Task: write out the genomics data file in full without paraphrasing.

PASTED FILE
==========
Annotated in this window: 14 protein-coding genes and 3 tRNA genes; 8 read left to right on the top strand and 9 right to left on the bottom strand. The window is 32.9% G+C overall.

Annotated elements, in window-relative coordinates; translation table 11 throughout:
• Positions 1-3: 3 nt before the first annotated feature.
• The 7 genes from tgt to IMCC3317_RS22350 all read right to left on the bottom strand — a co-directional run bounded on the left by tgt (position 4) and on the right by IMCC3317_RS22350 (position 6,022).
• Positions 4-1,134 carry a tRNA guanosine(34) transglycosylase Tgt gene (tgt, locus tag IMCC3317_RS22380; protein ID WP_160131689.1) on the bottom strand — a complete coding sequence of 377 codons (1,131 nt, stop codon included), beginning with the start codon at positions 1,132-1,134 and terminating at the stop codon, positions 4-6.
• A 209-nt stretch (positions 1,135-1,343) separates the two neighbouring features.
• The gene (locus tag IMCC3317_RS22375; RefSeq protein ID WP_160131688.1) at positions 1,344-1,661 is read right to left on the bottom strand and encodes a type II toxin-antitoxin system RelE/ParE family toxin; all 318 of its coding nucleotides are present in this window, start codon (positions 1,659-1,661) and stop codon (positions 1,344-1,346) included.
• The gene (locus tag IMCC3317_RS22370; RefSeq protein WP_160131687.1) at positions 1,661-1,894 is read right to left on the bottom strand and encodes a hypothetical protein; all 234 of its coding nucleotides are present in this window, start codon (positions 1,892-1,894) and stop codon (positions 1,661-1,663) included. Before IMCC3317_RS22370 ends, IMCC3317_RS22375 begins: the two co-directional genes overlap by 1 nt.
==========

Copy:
Annotated in this window: 14 protein-coding genes and 3 tRNA genes; 8 read left to right on the top strand and 9 right to left on the bottom strand. The window is 32.9% G+C overall.

Annotated elements, in window-relative coordinates; translation table 11 throughout:
• Positions 1-3: 3 nt before the first annotated feature.
• The 7 genes from tgt to IMCC3317_RS22350 all read right to left on the bottom strand — a co-directional run bounded on the left by tgt (position 4) and on the right by IMCC3317_RS22350 (position 6,022).
• Positions 4-1,134 carry a tRNA guanosine(34) transglycosylase Tgt gene (tgt, locus tag IMCC3317_RS22380; protein ID WP_160131689.1) on the bottom strand — a complete coding sequence of 377 codons (1,131 nt, stop codon included), beginning with the start codon at positions 1,132-1,134 and terminating at the stop codon, positions 4-6.
• A 209-nt stretch (positions 1,135-1,343) separates the two neighbouring features.
• The gene (locus tag IMCC3317_RS22375; RefSeq protein ID WP_160131688.1) at positions 1,344-1,661 is read right to left on the bottom strand and encodes a type II toxin-antitoxin system RelE/ParE family toxin; all 318 of its coding nucleotides are present in this window, start codon (positions 1,659-1,661) and stop codon (positions 1,344-1,346) included.
• The gene (locus tag IMCC3317_RS22370; RefSeq protein WP_160131687.1) at positions 1,661-1,894 is read right to left on the bottom strand and encodes a hypothetical protein; all 234 of its coding nucleotides are present in this window, start codon (positions 1,892-1,894) and stop codon (positions 1,661-1,663) included. Before IMCC3317_RS22370 ends, IMCC3317_RS22375 begins: the two co-directional genes overlap by 1 nt.